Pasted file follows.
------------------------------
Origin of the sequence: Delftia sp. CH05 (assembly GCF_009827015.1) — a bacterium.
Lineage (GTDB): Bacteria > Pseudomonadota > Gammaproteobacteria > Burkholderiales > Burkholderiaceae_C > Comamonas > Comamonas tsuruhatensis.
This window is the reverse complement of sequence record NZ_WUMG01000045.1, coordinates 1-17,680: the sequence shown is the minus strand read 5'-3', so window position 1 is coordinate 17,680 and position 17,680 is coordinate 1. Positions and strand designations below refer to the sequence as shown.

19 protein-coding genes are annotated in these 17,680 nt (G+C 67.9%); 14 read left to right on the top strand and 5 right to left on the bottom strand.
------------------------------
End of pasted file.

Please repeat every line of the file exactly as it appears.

Origin of the sequence: Delftia sp. CH05 (assembly GCF_009827015.1) — a bacterium.
Lineage (GTDB): Bacteria > Pseudomonadota > Gammaproteobacteria > Burkholderiales > Burkholderiaceae_C > Comamonas > Comamonas tsuruhatensis.
This window is the reverse complement of sequence record NZ_WUMG01000045.1, coordinates 1-17,680: the sequence shown is the minus strand read 5'-3', so window position 1 is coordinate 17,680 and position 17,680 is coordinate 1. Positions and strand designations below refer to the sequence as shown.

19 protein-coding genes are annotated in these 17,680 nt (G+C 67.9%); 14 read left to right on the top strand and 5 right to left on the bottom strand.